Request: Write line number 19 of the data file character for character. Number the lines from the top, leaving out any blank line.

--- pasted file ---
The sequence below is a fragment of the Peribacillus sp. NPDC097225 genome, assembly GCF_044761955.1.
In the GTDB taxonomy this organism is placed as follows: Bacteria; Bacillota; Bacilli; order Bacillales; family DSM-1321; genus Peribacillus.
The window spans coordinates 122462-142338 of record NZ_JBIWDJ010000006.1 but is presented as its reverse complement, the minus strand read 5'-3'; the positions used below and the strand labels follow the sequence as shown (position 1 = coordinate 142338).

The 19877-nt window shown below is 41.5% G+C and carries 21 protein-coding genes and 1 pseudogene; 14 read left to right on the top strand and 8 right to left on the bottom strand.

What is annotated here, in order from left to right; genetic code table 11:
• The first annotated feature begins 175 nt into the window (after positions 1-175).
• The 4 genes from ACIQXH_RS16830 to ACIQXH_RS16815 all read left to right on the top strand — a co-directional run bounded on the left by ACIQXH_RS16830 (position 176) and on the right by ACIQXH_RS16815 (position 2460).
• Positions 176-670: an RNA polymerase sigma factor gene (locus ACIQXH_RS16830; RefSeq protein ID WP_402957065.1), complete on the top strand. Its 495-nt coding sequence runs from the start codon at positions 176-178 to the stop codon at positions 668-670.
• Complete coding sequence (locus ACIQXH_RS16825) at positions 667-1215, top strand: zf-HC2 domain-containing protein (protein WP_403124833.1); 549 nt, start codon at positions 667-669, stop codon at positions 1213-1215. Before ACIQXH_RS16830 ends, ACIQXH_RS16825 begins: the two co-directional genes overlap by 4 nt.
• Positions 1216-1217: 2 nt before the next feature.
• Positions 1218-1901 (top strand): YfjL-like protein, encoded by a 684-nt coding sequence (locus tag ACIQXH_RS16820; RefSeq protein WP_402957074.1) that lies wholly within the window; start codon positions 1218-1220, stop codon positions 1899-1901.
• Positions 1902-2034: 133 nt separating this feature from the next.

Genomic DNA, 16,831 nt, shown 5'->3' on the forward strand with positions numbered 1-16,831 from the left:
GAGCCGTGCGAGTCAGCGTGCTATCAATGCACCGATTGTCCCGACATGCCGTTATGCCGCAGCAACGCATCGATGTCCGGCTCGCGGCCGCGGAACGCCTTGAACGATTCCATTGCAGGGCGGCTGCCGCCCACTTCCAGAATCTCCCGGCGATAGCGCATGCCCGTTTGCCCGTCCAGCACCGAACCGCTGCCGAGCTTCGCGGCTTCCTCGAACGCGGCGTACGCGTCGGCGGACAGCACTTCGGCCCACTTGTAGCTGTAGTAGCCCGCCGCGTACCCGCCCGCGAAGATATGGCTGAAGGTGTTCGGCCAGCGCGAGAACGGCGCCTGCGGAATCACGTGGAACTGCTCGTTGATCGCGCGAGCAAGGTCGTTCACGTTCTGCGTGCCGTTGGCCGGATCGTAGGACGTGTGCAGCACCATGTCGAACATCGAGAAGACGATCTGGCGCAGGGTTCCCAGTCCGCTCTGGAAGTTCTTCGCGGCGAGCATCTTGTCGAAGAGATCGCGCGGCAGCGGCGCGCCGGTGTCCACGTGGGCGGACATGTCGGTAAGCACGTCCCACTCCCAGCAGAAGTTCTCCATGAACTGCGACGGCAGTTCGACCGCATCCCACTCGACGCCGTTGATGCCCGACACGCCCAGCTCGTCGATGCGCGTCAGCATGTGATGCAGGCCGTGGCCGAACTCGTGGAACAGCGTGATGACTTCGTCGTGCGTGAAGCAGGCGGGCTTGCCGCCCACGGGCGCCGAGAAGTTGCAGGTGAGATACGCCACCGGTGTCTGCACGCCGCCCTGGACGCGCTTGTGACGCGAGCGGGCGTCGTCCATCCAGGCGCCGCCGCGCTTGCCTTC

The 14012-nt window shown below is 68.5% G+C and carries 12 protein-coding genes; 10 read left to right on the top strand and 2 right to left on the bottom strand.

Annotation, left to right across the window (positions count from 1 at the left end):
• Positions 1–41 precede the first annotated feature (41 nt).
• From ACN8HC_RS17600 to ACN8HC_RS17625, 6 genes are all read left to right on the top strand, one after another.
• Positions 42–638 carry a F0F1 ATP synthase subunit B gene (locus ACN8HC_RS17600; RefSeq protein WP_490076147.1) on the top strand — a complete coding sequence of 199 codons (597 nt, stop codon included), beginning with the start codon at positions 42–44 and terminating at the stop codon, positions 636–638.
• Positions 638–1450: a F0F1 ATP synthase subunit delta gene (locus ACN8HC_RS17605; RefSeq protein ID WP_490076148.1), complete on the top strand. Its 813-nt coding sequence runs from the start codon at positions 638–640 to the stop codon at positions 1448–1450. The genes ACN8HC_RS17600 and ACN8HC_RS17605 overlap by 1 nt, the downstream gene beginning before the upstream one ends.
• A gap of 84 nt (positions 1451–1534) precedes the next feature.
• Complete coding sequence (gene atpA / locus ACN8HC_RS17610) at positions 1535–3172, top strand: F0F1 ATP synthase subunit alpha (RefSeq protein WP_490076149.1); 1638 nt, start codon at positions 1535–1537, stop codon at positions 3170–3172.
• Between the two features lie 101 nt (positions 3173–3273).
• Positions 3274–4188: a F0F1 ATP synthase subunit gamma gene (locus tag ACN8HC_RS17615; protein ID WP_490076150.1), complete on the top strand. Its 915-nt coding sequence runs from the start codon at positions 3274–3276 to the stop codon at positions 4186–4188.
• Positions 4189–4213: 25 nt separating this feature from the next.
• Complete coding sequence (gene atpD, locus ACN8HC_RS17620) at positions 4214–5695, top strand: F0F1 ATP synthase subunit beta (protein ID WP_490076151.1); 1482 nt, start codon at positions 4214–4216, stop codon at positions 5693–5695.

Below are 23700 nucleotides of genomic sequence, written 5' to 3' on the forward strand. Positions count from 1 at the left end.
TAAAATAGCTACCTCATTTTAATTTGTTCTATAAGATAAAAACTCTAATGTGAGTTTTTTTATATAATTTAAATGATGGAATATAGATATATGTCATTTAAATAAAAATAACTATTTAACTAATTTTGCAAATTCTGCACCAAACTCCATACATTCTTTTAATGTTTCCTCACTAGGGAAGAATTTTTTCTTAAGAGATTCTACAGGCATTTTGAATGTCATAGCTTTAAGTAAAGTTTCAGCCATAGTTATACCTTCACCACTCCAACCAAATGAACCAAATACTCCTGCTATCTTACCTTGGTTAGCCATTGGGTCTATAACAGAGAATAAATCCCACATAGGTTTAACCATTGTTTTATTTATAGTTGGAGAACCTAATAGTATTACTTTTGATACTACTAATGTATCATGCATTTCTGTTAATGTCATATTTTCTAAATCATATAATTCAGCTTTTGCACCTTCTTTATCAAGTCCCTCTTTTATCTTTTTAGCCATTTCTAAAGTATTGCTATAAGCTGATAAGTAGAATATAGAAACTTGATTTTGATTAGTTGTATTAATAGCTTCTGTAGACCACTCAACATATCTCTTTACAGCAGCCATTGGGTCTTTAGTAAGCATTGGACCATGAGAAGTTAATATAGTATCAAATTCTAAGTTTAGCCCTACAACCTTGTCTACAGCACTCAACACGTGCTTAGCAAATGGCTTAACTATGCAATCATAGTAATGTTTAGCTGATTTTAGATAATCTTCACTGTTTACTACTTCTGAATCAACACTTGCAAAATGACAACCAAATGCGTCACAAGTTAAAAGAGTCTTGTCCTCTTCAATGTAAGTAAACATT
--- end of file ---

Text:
• Positions 42–638 carry a F0F1 ATP synthase subunit B gene (locus ACN8HC_RS17600; RefSeq protein WP_490076147.1) on the top strand — a complete coding sequence of 199 codons (597 nt, stop codon included), beginning with the start codon at positions 42–44 and terminating at the stop codon, positions 636–638.